Also dominant at this stop are the offices of Sunnen Products and Enterprise Rent-a-Car. There's a direct walkway to their complex just to the northwest; you drive past the other side of that building along Hanley just north of Manchester, by the electric substation. I cannot identify any direct connection to the Maplewood Commons shopping center, although that would make so much sense; the train passes right by Red Lobster! There's another walkway that crosses over Manchester, both accessing directly the Sunnen headquarters campus, and featuring a staircase down to the south side of Manchester, where currently you have to go to catch an eastbound bus.

Bus connections (for the time being on either side of Manchester; eventually at a bus loop downstairs from the platform): #16 City Limits, #30 Soulard, #57 Manchester.

9) Sunnen. I've used this station once, and I can't imagine I'll use it very often. This is not the stop for Sunnen's headquarters; that's Maplewood station, and they wouldn't really name it after a corporation, right? No, this is the stop for Sunnen Drive, the main corridor of the Sunnen Business Park whose tenants include the St. Louis County Board of Election Commissioners. In a sign that this area is planned for transformation -- into a bigger industrial park perhaps, or hopefully a significant transit-oriented development -- Laclede Station Road was permanently closed just north of Sunnen Drive. This station has almost a rural feel in its landscaping, and since Sunnen Drive could not be closed to traffic, there's actually a grade crossing there, which adds to the rural feeling.

Also very odd is there's still one house, formerly on Laclede Station, located really close to the platform, just past the cul-de-sac where the one bus route serving this stop receives passengers. I can't imagine 3025 S. Laclede Station Road will be around much longer. Like most of the neighborhood, it is owned by Sunnen. The Sunnen station has walkways serving the neighborhood in several directions, both north and south along Laclede Station, and east on Sunnen Drive.

An informal, unofficial, rather hazardous walkway does exist to get from Deer Creek Shopping Center via a steep climb up the side of the nearby railroad berm (from the parking lot behind the post office in the former Colonel Day's space), across the UP double tracks, through the parking lot of the Maplewood Village apartments (built during the Maplewood apartment craze of the 1970s and now owned by Sunnen), then through the rocky area underneath where the MetroLink tracks start their ascent high above grade level, into the business park adjacent to the station. It's probably a remnant of the days when Deer Creek housed Venture, a discount department store which Maplewood Village residents likely frequented.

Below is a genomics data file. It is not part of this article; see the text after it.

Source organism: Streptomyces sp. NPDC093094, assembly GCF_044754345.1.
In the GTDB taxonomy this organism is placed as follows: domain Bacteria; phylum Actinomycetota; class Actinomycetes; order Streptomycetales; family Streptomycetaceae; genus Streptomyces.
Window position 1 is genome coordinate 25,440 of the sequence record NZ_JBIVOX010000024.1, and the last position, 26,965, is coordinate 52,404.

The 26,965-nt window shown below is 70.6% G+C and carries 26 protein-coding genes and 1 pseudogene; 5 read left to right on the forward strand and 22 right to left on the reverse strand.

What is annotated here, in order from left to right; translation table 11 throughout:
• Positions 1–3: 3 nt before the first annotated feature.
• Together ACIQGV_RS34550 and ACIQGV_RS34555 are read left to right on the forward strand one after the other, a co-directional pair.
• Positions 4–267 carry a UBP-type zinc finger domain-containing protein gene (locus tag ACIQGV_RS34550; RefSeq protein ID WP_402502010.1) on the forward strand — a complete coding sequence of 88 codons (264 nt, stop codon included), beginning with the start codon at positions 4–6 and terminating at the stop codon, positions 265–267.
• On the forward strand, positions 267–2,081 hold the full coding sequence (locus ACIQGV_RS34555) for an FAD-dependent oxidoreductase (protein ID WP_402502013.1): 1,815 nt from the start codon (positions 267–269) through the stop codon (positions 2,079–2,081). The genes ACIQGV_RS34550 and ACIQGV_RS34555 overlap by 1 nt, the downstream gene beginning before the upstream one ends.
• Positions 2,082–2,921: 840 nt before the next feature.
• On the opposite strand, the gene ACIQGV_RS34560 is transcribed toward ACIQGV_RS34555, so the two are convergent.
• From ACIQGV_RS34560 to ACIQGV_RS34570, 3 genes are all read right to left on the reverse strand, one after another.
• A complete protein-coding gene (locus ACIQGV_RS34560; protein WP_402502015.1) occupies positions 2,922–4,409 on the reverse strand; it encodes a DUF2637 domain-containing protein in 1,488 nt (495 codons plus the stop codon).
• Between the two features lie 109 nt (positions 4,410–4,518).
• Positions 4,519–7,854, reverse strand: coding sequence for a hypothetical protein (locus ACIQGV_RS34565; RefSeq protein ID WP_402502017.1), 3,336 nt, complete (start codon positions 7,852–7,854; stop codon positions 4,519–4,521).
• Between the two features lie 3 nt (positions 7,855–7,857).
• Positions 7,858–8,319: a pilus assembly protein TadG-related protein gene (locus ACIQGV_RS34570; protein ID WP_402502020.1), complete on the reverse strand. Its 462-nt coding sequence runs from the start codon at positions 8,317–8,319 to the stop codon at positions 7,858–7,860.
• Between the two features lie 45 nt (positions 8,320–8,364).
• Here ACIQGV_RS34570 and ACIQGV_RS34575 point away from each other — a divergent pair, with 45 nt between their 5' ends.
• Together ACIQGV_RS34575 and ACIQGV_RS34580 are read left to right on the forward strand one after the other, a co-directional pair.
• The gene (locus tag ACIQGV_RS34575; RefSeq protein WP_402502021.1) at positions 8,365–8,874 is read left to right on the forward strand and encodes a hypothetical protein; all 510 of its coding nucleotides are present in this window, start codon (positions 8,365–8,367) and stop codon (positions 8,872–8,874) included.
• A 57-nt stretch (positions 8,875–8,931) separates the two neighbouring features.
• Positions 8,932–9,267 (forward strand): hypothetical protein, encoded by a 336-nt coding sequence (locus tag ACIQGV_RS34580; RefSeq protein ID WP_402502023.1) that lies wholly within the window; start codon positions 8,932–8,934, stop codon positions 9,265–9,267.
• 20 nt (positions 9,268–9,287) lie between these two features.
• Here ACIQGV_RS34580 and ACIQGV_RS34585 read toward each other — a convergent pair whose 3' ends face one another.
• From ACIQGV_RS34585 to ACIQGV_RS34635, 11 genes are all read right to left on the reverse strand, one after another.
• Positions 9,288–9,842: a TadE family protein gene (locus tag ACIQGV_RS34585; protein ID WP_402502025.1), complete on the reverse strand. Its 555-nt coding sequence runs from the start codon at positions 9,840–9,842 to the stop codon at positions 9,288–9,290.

Bus connection (at the cul-de-sac on Laclede Station): #56 Kirkwood Webster (now the only bus serving the Old Orchard area of Webster Groves and Webster University; the Shrewsbury station, strangely, does not offer a bus that will take you into the heart of Webster).

10) Shrewsbury Lansdowne I-44. The segment of mostly elevated track from Sunnen to Shrewsbury is truly surreal. After the incongruous grade crossing at Sunnen Drive, a simultaneously curve and ascent begins. The tracks cross above the double-track UP freight train corridor (most of us have probably gotten stuck waiting for a train on Sutton Avenue in Maplewood at one time or another, so this high-line crossing is a good idea), but then appears to hang out over Deer Creek shopping center. In reality, the elevated tracks are elevated over a rocky outcropping, a (natural?) bluffline rendered invisible to most of us because it's behind the docks of those stores and below the railroad tracks. But now MetroLink has sunken its deep piers into that rock, and in places into the pavement behind the still operating stores in Deer Creek. Despite its loss of an anchor, the center is still probably half-full; but yeah, a lot of that is State of Missouri offices. A tall retaining wall built to support fill dirt on which MetroLink was built near the eastern end of the center makes for a rather narrow exit to the dock areas behind those stores, which would seemingly make it impossible for a tractor-trailer to service them. By this time, the elevation of the tracks is somewhat lower, but still elevated due to flooding concerns. The elevated tracks pass above S. Big Bend Boulevard, then Oxford Avenue, and then for a time are pretty much at-grade passing adjacent to the Big Bend Industrial Park and several houses on Manhattan and Sussex Avenues. This Oxford Ave. area seems like it could have been a potential location for a stop, too, because it's a pretty established neighborhood most of which is not flood-prone. Maybe someday.